Chapter 12: Defenses (1) Plaintiffs Conduct:

Majority: modified comparative negligence (both) Minority pure comparative negligence Smaller minority (4states) contributory negligence Mechanics of Apportionment jurors inform court to (1) what % of fault was attributable to each party and (2) how much damage each claimant suffered. o The Court then computes the damages.

(1) Contributory Negligence (4 States use) (AL, MD, VA, NC, & Washington D.C.) o bars plaintiffs recovery based on the fact that the plaintiffs negligence contributed to the happening of the accident. This is the common law adoption; burden of proof on . A complete bar to recovery for the . Not a defense to an intentional tort or when the engaged in intentional, wanton, or willful/reckless conduct. o Certain statutes abrogate the defense. Now rejected in the overwhelming majority of states, contributory negligence precludes from prevailing if he was at all a negligence cause of the injury, regardless of the extent of s negligence. Several exceptions are carved out, such as allowing to recover if had the last clear chance to prevent the injury. (1) The Doctrine of Last Clear Chance who had the last clear chance to avoid injury? Thought is that the had the opportunity to avoid the accident after the opportunity as no longer available to the , the is the one should bear the loss. Whole loss is placed on one party or another. Some courts restrict use to cases where was helpless and unable to avoid danger created by s negligence Others permit its use if was merely inattentive to the danger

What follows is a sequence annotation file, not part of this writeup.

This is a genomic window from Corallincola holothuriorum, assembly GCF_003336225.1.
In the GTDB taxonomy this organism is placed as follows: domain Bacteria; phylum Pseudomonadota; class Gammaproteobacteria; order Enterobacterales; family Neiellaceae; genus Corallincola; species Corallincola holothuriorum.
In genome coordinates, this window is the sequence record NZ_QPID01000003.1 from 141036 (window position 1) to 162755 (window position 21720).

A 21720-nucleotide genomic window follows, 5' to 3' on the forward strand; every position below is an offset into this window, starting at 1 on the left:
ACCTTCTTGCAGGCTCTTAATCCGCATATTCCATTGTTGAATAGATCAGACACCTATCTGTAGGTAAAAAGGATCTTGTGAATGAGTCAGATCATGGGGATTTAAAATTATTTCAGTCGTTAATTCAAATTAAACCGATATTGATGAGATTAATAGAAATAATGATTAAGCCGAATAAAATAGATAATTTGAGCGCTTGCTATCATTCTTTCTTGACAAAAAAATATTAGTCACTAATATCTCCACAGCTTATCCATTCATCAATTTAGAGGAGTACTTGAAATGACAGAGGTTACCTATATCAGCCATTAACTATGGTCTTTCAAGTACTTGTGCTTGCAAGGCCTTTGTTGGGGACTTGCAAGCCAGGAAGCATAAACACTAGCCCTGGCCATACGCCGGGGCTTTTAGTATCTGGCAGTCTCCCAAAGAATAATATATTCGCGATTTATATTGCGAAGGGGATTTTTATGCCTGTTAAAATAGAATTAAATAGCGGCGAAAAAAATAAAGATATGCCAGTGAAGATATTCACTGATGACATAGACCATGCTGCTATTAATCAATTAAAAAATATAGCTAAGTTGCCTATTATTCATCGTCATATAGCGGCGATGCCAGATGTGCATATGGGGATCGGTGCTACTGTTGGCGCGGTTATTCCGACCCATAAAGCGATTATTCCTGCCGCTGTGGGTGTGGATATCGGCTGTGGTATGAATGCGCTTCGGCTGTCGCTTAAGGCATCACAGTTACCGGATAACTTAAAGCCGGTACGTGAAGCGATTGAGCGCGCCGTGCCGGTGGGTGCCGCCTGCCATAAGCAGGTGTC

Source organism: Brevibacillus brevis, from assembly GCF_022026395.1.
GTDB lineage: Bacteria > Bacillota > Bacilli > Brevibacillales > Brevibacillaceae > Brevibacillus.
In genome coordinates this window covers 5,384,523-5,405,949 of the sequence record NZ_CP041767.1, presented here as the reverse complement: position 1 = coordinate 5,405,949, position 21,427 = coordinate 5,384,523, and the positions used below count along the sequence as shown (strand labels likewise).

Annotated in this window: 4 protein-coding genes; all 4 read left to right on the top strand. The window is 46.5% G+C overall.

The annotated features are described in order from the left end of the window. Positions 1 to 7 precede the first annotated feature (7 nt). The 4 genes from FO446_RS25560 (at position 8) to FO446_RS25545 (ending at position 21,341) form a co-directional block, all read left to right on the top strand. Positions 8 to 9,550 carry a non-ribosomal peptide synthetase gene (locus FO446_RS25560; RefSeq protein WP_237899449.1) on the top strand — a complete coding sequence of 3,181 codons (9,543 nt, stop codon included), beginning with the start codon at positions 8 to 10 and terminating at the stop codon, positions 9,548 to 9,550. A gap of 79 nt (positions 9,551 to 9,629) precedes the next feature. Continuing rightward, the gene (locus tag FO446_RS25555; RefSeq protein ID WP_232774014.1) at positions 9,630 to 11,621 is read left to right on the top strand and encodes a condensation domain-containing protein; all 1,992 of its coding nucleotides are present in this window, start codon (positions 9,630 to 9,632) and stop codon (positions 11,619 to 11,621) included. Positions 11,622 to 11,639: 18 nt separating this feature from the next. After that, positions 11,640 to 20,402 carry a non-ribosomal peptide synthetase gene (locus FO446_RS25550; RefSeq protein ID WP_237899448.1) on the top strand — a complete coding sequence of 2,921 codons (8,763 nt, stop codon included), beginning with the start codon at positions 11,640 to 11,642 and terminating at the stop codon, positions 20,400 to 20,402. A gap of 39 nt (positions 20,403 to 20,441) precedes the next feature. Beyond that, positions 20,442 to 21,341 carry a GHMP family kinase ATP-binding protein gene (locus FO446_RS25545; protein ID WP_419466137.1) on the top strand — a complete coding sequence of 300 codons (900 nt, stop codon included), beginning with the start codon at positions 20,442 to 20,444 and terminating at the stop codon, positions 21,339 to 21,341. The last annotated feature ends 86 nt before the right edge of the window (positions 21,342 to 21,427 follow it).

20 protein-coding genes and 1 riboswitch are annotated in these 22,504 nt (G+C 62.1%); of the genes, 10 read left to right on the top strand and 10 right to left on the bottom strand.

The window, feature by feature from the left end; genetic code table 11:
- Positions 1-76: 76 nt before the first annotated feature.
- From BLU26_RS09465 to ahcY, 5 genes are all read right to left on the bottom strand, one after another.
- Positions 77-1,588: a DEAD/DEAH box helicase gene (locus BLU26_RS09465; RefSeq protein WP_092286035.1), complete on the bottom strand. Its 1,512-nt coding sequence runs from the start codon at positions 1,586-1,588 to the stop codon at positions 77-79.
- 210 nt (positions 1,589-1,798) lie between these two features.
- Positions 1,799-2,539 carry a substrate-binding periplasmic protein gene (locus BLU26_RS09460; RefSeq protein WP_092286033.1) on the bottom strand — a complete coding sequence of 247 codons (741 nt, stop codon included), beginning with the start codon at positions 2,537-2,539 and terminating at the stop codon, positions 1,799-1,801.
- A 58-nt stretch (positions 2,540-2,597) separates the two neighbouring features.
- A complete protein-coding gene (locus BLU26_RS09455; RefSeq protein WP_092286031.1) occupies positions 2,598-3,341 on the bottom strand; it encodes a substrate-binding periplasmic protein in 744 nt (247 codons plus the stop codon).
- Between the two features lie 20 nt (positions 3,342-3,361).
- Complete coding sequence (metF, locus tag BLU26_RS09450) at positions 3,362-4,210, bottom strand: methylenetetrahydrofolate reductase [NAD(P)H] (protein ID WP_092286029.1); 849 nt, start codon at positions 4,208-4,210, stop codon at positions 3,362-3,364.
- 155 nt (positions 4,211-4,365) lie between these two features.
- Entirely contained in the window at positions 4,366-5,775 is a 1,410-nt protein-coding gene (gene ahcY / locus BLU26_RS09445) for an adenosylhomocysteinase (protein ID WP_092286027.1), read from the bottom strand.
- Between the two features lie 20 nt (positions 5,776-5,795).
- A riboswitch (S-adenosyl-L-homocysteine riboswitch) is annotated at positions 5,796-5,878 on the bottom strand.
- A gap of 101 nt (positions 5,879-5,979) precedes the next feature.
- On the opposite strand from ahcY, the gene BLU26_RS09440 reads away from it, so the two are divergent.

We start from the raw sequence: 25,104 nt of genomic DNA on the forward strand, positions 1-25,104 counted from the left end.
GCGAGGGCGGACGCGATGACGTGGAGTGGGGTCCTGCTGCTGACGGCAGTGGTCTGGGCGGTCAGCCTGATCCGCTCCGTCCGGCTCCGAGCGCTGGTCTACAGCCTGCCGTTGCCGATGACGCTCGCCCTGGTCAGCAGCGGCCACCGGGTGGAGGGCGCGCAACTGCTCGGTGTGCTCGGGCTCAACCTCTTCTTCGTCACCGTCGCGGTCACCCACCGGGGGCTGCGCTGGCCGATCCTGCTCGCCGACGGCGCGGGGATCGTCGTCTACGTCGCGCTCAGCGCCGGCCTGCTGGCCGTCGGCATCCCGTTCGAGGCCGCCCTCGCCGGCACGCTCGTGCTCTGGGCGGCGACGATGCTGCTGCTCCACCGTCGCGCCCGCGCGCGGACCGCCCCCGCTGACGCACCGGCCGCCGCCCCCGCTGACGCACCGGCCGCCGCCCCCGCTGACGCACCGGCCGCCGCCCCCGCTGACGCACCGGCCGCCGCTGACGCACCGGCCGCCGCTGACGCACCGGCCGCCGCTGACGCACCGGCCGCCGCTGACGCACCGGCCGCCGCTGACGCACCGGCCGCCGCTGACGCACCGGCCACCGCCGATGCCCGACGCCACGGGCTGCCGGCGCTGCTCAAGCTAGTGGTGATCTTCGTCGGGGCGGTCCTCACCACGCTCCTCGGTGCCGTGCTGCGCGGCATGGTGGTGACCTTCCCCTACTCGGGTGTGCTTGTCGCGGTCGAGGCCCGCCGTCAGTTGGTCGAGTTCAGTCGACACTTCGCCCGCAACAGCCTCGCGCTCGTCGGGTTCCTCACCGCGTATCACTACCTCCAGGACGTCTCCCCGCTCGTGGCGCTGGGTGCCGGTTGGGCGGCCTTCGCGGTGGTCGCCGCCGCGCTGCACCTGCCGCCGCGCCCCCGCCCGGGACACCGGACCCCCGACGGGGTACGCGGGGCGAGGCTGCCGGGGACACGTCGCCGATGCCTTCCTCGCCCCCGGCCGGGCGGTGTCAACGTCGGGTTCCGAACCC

(2) Remote Proximate Cause s negligence wasnt the proximate cause to the harm

(2) Comparative Negligence/Comparative Fault (46 States use some form) o the law compares s fault with that of and reduces s damages according to the measure of fault. o o Not a defense to an intentional tort. Three Types: Pure (13 States) s damages are reduced in proportion to the % negligence attributed to . ( responsible for 90% damages, can recover 10) Modified- (30 states) (a) not greater than: =50% form s responsibility is not more than 50%, s recovery is reduced by the % of fault attributable to as long as s fault is not greater than the fault of the s. if is greater than s, barred recovery. (b) not as great as: <49% rule- s responsibility is less than 49%, s recovery is reduced by the % of fault attributable of the as long as the s fault is not as great as s. o Most states now have some form of comparative negligence, whereby can still recover if she is negligent, but has her award reduced by the % of her fault. Some states use pure comparative negligence in which can recover something even if he is 99% responsible. Most states, however, use modified comparative negligence, in which plaintiff cannot recover anything if he or she is mostly at fault (more than 50% in some states, 50% or more in others).

(2) Assumption of the Risk (1) Express- defense usually does not work with intentional torts, contract valid you may use it as a defense, if not, it cannot be used. o if is injured but had contracted not to hold responsible for such injuries, the contract will be enforced to bar suit, unless: (1) the contract contravenes public policy

(2) s tort was an intentional tort (3) the injury was medical malpractice, OR (4) the contract waives application of a safety statute.

Comparative negligence statutes do not affect Express Assumption of the Risk, but may affect Implied Assumption of the Risk.